The physical condition of 12 percent survivors of the Rana Plaza building collapse has still been worsening although five years have almost passed since the worst industrial incident.
Of those who could manage to escape death on April 24 in 2013, some 70.5 percent are more or less stable while 17.5 percent have become completely stable following years of treatment, according to a new survey of the ActionAid Bangladesh.
The NGO revealed the survey result at a seminar on “Advancing Decent Work Agenda: Departure from Rana Plaza” at the Brac Centre Inn in Dhaka yesterday.
The survey was carried out on 200 out of 1,400 survivors.
Some 22.5 percent of the survivors said they still live in trauma in comparison to 30.8 percent last year.
Those reporting worsening conditions blamed headaches and hand, leg and back pains as some of the major problems. Some 51.3 percent stated to be engaged in jobs, including self-employment, while 48.7 percent said to have stopped working mainly because of physical and mental weaknesses. Some 21.6 percent have returned to work in the garment sector while as many as finding jobs as day labourers.
“This is a significant change from the last survey when only 2 percent were working as day labourers,” the survey said.
Monthly household income for 4.5 percent of the survivors is Tk 5,000 or less whereas the minimum wage in the garment sector is Tk 5,300.
The income of 60.6 percent of workers ranges between Tk 5,001 and Tk 10,000 and it is more than Tk 10,000 for 34.8 percent, with the major expenditures being in food, house rent, children's education and treatment.
Addressing the event, MM Akash, a professor of economics at the University of Dhaka, said even after the hurried amendment of the labour law, the compensation remains stuck at Tk 1 lakh although a committee of experts had suggested Tk 15 lakh.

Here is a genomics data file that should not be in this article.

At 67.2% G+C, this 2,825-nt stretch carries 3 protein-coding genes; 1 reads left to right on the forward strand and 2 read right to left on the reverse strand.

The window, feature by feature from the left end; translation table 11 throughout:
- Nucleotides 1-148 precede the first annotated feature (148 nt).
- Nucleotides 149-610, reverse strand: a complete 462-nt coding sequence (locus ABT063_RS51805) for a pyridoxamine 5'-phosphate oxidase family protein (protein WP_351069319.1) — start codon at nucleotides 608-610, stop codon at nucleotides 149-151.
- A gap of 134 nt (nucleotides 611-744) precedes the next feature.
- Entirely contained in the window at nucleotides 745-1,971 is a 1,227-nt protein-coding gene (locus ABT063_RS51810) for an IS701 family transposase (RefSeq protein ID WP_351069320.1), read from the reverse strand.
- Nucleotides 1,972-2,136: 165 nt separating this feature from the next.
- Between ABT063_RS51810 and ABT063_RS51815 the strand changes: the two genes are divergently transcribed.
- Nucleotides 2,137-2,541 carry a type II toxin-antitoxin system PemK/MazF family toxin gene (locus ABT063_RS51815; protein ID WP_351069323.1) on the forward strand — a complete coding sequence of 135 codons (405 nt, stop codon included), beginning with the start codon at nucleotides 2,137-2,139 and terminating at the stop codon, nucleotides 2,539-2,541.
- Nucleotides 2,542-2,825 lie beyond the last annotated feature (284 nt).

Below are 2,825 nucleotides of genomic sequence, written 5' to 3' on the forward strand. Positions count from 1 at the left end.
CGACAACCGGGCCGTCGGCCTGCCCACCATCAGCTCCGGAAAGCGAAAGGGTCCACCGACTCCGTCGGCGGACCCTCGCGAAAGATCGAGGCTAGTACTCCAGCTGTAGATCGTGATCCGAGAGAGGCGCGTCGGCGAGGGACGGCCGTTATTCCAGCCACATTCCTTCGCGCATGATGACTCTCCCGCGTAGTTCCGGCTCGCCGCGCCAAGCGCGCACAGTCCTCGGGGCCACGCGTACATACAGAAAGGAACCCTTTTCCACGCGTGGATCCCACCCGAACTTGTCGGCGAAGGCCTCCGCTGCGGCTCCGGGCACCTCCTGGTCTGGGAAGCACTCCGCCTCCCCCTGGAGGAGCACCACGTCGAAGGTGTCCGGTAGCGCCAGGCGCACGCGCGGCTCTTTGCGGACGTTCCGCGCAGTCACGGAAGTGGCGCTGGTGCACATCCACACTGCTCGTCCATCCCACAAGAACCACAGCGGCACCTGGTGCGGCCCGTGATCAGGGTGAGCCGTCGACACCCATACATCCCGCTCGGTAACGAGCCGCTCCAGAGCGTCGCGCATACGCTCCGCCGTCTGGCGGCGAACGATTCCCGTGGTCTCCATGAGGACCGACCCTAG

“However, the committee report is still pending as the High Court is yet to deliver the verdict on it since the factory owners' representative did not sign it,” he said.
The post-collapse progress in the garment sector was driven by buyers, not factory owners, Akash said.
“The compensation money at Tk 1 lakh is too low for the workers,” said Syed Sultan Uddin Ahmed, executive director of the Bangladesh Institute of Labour Studies. He said the expert committee didn't comprise any union leader.
Ahmed said government agencies blame each other following industrial incidents without solving the problem.
He cited the Tampaco Foils fire in 2016, following which boiler inspectors blamed gas suppliers and vice versa, with none wanting to correctly identify the cause.
“The government should reveal the amount of money received under different names after the Rana Plaza collapse in the name of providing compensation to the victims,” said Kamrun Nahar, general secretary of the Bangladesh Progressive Garment Workers' Federation.
Anne-Laure Henry-Greard, officer-in-charge of the International Labour Organisation in Bangladesh, praised the safety progresses made in the garment sector. She suggested avoiding discrimination in trade union registration, establishing congenial industrial relations between owners and workers and being more compliant to maintain trade privilege to the European Union for better garment business.
Farah Kabir, country director of ActionAid, moderated the seminar.